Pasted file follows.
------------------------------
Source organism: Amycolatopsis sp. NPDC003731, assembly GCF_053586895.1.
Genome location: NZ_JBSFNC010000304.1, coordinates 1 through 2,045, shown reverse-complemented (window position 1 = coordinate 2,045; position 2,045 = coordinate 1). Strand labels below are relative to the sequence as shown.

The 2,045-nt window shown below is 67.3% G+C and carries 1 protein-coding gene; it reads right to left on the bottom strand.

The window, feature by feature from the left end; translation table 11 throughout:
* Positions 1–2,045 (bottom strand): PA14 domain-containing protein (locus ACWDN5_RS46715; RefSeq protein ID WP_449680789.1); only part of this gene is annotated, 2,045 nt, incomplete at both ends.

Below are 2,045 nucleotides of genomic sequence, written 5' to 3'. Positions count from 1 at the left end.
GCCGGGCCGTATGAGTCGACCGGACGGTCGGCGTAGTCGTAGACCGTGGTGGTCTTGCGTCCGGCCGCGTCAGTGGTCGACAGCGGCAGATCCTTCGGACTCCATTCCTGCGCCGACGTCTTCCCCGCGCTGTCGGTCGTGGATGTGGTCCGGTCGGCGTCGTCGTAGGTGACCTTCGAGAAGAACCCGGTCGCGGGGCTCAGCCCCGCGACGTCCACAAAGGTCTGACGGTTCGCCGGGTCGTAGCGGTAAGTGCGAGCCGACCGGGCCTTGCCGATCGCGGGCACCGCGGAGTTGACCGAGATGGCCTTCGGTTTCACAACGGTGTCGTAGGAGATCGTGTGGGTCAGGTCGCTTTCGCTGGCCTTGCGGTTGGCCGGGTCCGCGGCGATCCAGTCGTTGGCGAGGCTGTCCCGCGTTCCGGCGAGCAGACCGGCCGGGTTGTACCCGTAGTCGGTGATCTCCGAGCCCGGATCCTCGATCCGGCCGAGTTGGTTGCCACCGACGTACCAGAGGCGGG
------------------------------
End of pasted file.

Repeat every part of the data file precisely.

Source organism: Amycolatopsis sp. NPDC003731, assembly GCF_053586895.1.
Genome location: NZ_JBSFNC010000304.1, coordinates 1 through 2,045, shown reverse-complemented (window position 1 = coordinate 2,045; position 2,045 = coordinate 1). Strand labels below are relative to the sequence as shown.

The 2,045-nt window shown below is 67.3% G+C and carries 1 protein-coding gene; it reads right to left on the bottom strand.

The window, feature by feature from the left end; translation table 11 throughout:
* Positions 1–2,045 (bottom strand): PA14 domain-containing protein (locus ACWDN5_RS46715; RefSeq protein ID WP_449680789.1); only part of this gene is annotated, 2,045 nt, incomplete at both ends.

Below are 2,045 nucleotides of genomic sequence, written 5' to 3'. Positions count from 1 at the left end.
GCCGGGCCGTATGAGTCGACCGGACGGTCGGCGTAGTCGTAGACCGTGGTGGTCTTGCGTCCGGCCGCGTCAGTGGTCGACAGCGGCAGATCCTTCGGACTCCATTCCTGCGCCGACGTCTTCCCCGCGCTGTCGGTCGTGGATGTGGTCCGGTCGGCGTCGTCGTAGGTGACCTTCGAGAAGAACCCGGTCGCGGGGCTCAGCCCCGCGACGTCCACAAAGGTCTGACGGTTCGCCGGGTCGTAGCGGTAAGTGCGAGCCGACCGGGCCTTGCCGATCGCGGGCACCGCGGAGTTGACCGAGATGGCCTTCGGTTTCACAACGGTGTCGTAGGAGATCGTGTGGGTCAGGTCGCTTTCGCTGGCCTTGCGGTTGGCCGGGTCCGCGGCGATCCAGTCGTTGGCGAGGCTGTCCCGCGTTCCGGCGAGCAGACCGGCCGGGTTGTACCCGTAGTCGGTGATCTCCGAGCCCGGATCCTCGATCCGGCCGAGTTGGTTGCCACCGACGTACCAGAGGCGGG